“Wherever it was that Christians were put to death, their executions did not bear the semblance of a triumph. Exteriorly they did not differ in the least from the executions of common criminals. But the moral grandeur of a martyr is essentially the same, whether he preserved his constancy in the arena before thousands of raving spectators or whether he perfected his martyrdom forsaken by all upon a pitiless flayer’s field” (The Roman Catacombs, Hertling-Kirschbaum).

Even the dead bodies of the saints are precious in the sight of God, and the hand of iniquity cannot touch them.  A raven guarded the body of Vincent where it lay flung upon the earth. When it was sunk out at sea the waves cast it ashore; and his relics are preserved to this day in the Augustinian monastery at Lisbon, for the consolation of the Church of Christ.

St. Vincent suffered martyrdom at Valencia in Spain in the year 303 during the persecution of Diocletian and Maximian. His story has been transmitted to posterity in three documents: the Passion, a hymn of Prudentius, and the sermons of St. Augustine. The hymn of Prudentius, entitled “The Passion of the Holy Martyr Vincent,” certainly precedes the writings of Augustine and may also precede the other work known as the Passion. It is the primary reference I have used in this account.

During the persecution, Vincent, a deacon of the Church of Saragossa in Spain, was apprehended and brought before the prefect Dacian. Initially, using “soft, cajoling words,” the judge attempted to get Vincent to renounce his faith and worship the pagan gods as the laws of Rome demanded.

In answer Vincent then cries out,
A levite of the sacred tribe,
Who at God’s altar stands and serves,
One of the seven pillars white:

‘Let these dark fiends rule over you,
Bow down before your wood and stone;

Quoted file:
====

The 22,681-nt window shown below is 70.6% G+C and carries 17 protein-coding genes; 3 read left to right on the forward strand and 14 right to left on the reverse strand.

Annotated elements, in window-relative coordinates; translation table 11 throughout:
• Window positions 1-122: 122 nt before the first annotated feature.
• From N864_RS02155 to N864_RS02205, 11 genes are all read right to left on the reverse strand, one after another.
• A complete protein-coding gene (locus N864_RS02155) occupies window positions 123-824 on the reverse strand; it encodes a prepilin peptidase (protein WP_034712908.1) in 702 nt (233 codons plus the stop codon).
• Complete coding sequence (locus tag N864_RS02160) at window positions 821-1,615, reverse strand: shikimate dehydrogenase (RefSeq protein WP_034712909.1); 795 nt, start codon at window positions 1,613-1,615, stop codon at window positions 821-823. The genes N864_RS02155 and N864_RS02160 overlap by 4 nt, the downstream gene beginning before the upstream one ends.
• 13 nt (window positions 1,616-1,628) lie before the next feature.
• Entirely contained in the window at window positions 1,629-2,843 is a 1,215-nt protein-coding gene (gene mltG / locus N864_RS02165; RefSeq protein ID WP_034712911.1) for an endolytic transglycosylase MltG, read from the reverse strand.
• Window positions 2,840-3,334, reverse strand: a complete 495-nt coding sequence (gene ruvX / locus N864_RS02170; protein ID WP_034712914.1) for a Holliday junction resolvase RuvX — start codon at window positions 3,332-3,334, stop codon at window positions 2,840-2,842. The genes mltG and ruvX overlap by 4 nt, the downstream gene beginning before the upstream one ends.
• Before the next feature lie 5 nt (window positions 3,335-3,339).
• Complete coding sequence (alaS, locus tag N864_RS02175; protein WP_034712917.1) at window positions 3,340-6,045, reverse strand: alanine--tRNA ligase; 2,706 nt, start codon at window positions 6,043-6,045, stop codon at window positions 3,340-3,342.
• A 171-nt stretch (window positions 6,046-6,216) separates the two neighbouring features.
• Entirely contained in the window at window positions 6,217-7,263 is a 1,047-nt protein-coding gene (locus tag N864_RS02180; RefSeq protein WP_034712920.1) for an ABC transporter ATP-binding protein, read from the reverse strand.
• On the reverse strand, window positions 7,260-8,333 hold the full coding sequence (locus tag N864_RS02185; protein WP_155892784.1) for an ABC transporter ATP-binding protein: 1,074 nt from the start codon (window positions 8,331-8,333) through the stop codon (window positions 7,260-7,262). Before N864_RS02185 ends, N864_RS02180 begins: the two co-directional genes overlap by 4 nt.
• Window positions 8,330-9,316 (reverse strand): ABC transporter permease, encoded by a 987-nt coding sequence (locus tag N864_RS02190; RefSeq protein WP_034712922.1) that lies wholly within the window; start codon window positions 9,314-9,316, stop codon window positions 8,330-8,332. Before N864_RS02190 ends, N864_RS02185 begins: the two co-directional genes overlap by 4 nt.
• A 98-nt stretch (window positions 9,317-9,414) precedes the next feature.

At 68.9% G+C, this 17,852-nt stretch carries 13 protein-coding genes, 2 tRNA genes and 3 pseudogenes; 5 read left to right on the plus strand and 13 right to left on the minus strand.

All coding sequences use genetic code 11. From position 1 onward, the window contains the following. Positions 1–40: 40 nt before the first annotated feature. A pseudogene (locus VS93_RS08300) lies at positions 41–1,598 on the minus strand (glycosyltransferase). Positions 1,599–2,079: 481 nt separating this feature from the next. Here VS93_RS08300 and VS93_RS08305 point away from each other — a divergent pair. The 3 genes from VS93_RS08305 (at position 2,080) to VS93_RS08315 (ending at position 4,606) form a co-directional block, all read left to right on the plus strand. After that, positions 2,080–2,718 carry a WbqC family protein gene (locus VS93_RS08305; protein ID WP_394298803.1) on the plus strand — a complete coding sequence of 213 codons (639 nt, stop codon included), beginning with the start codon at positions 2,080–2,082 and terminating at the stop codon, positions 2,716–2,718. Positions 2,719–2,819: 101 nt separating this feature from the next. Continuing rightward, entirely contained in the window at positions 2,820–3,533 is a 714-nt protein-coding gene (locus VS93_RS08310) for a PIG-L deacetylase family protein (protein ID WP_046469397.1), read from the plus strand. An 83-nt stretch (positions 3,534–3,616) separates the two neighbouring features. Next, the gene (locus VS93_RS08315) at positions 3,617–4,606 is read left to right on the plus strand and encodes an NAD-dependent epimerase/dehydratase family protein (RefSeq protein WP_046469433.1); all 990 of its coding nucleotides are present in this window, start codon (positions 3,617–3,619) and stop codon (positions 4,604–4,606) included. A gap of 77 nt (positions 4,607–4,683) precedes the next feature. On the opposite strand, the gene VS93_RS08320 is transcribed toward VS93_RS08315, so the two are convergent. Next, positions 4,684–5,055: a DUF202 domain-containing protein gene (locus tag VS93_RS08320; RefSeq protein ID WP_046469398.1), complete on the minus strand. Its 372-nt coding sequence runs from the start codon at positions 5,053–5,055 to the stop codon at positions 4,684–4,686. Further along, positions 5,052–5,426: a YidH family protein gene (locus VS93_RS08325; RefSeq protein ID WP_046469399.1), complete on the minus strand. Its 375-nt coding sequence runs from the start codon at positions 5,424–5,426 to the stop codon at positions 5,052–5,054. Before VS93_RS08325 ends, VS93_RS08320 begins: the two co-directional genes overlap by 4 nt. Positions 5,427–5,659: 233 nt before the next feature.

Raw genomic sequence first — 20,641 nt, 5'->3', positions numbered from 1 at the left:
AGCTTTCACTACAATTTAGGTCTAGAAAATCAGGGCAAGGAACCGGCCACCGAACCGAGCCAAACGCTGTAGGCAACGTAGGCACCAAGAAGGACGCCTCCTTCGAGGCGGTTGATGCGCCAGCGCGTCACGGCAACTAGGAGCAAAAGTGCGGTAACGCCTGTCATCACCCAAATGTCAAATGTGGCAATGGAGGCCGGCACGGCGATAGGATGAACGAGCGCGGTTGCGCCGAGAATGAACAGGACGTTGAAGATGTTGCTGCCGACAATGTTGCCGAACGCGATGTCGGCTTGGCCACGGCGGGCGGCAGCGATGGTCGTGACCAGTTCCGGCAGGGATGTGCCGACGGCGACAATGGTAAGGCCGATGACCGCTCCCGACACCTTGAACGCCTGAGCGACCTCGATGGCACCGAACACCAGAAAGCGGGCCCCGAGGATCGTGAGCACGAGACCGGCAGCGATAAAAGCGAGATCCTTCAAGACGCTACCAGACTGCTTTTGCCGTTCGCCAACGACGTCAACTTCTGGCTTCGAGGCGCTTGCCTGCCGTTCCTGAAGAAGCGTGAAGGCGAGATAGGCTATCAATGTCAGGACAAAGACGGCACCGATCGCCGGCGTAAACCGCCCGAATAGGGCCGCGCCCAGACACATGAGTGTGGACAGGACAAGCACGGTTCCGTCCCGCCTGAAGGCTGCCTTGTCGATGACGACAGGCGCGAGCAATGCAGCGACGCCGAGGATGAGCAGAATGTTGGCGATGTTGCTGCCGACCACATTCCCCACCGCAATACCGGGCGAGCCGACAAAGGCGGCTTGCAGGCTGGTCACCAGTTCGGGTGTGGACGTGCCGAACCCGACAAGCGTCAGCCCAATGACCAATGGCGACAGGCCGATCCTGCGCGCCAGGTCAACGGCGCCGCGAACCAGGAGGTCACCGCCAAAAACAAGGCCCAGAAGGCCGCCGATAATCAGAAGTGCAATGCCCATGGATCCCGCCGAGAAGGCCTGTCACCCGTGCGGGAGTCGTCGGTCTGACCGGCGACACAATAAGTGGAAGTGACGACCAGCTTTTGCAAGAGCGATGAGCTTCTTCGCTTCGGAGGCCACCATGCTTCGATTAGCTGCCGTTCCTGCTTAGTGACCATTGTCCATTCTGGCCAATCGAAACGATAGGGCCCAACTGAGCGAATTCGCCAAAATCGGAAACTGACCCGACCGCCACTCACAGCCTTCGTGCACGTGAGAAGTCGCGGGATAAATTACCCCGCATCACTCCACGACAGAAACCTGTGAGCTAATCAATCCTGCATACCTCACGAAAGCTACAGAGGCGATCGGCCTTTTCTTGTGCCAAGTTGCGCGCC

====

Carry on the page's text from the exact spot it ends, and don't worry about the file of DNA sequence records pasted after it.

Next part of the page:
Be you the lifeless pontifex
Of gods as dead as you, yourself.

‘But we, O Dacian, will confess
The Father, Author of all light,
And Jesus Christ, His only Son,
As one true God, and Him adore.’

The prefect was angered at Vincent’s scorn for the gods of Rome. He forcefully retorted that Vincent must bend to the civil power that ruled the world or die.

‘Give ear to this fiat of mine:
You must now at this altar pray
And offer up incense and turf,
Or bloody death will be your lot.’

Vincent was undeterred and invited the judge to use whatever power he might muster. Even then, Vincent insisted, he would still defy the laws. He then boldly rejected the judge’s threat in a less than tactful manner.

‘How senseless are your false beliefs,
How stupid Caesar’s stern decree!
You order us to worship gods
That match your own intelligence.’

Vincent ridiculed the idols made by human hands and the foolishness of housing them in costly temples. He declared that any spirits dwelling there were infernal powers living in terror of Christ and His kingdom.

No longer could the wicked judge
Endure the martyr’s ringing words,
‘Silence the wretch,’ he madly cries;
‘Stop his contemptuous blasphemies!

‘Come tie his hands behind his back
And on the rack his body turn,
Until you break his tortured limbs
And tear asunder every joint.

‘When this is done, flay him alive
With piercing blows that bare the ribs,
So that through deep and gaping wounds
The throbbing entrails may be seen.’

And so, Vincent was tortured. But still, he did not yield. The indomitable deacon laughed at his torments and rebuked the two executioners for not wounding him more grievously. They were rapidly becoming exhausted with their efforts.

The martyr now in ecstasy,